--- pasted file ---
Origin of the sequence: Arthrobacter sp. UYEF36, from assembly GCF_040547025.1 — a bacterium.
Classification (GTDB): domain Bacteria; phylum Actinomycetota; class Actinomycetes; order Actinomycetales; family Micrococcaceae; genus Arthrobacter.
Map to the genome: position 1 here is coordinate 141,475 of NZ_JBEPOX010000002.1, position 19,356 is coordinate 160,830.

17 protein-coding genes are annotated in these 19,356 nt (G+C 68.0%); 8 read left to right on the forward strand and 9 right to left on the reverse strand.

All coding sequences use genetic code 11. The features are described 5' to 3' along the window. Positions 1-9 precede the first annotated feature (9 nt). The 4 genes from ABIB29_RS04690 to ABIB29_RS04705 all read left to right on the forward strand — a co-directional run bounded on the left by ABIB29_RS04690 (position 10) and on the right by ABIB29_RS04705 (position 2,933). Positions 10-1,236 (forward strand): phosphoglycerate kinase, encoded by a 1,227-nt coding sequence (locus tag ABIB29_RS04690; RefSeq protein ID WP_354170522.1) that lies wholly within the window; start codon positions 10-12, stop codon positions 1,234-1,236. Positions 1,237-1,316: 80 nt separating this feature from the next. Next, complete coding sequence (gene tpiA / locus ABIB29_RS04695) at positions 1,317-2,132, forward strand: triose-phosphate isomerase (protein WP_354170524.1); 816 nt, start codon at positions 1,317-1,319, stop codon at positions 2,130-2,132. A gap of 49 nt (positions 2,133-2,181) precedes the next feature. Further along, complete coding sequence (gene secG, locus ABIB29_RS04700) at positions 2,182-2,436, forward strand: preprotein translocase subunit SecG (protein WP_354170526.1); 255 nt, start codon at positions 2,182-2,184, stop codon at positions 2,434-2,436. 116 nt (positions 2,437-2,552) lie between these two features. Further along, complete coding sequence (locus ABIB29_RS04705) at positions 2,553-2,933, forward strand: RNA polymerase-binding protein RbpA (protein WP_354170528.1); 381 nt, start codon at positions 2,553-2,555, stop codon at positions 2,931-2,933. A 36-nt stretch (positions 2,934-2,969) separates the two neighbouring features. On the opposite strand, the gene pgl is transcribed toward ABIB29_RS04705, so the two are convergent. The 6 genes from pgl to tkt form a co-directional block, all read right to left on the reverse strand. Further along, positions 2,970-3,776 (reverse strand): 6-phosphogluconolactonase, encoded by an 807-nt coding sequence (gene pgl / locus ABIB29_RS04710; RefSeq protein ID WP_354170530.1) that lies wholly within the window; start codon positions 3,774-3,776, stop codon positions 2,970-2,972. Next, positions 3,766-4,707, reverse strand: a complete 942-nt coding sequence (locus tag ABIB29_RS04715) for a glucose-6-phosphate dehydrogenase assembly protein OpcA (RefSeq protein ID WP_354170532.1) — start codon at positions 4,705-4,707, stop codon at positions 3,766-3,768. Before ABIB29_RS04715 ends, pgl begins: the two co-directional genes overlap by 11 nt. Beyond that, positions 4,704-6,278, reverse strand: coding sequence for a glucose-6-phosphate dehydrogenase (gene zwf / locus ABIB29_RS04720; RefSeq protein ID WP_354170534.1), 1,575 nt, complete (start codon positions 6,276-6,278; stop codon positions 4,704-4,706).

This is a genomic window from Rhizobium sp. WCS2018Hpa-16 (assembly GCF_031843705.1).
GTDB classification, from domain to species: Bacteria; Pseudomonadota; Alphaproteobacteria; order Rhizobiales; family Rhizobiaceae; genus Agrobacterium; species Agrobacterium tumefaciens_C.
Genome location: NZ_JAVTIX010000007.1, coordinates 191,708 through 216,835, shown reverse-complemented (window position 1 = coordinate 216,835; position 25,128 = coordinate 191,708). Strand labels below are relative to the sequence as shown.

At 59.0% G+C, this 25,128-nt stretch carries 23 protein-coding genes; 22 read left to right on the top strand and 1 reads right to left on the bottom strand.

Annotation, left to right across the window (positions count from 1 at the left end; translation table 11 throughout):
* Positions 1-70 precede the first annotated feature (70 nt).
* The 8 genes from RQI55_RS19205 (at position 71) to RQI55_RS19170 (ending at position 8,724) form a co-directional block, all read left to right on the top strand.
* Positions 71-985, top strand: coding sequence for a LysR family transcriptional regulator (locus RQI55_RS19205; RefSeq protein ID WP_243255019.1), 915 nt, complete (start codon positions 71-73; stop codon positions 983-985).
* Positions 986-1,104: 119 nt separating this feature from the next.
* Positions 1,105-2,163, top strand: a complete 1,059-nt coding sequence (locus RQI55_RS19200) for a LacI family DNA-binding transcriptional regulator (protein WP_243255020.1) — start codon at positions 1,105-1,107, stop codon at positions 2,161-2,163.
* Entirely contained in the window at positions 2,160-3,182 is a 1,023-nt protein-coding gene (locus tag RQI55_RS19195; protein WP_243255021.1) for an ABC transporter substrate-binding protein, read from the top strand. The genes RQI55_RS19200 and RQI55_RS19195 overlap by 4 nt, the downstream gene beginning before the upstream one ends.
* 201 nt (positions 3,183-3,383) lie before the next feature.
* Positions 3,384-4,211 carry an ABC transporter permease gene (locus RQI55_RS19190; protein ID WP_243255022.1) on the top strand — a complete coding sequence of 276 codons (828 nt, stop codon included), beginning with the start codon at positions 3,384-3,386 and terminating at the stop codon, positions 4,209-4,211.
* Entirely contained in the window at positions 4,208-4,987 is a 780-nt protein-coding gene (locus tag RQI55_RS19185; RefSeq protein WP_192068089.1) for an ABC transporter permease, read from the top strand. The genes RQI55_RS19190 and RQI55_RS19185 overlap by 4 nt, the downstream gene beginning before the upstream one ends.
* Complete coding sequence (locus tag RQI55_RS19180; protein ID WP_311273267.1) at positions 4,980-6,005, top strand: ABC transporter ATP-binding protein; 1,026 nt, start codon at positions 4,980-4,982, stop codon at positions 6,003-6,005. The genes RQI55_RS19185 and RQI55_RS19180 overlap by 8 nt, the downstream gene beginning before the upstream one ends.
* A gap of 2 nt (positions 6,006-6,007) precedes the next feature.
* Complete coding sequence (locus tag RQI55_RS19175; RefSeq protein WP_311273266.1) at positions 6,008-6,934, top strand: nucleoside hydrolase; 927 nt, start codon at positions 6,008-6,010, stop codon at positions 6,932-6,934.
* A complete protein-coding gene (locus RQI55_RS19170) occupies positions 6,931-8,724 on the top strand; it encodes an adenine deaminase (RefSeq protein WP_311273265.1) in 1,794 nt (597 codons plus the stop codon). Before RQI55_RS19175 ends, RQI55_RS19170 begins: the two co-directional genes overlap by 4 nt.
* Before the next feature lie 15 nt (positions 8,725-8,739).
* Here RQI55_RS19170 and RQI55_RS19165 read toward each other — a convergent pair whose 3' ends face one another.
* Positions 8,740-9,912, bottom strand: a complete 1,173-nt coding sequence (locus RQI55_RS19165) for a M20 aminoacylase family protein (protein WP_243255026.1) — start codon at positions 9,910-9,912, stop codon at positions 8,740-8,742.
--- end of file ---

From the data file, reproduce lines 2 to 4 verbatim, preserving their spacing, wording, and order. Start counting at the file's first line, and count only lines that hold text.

Classification (GTDB): domain Bacteria; phylum Actinomycetota; class Actinomycetes; order Actinomycetales; family Micrococcaceae; genus Arthrobacter.
Map to the genome: position 1 here is coordinate 141,475 of NZ_JBEPOX010000002.1, position 19,356 is coordinate 160,830.

17 protein-coding genes are annotated in these 19,356 nt (G+C 68.0%); 8 read left to right on the forward strand and 9 right to left on the reverse strand.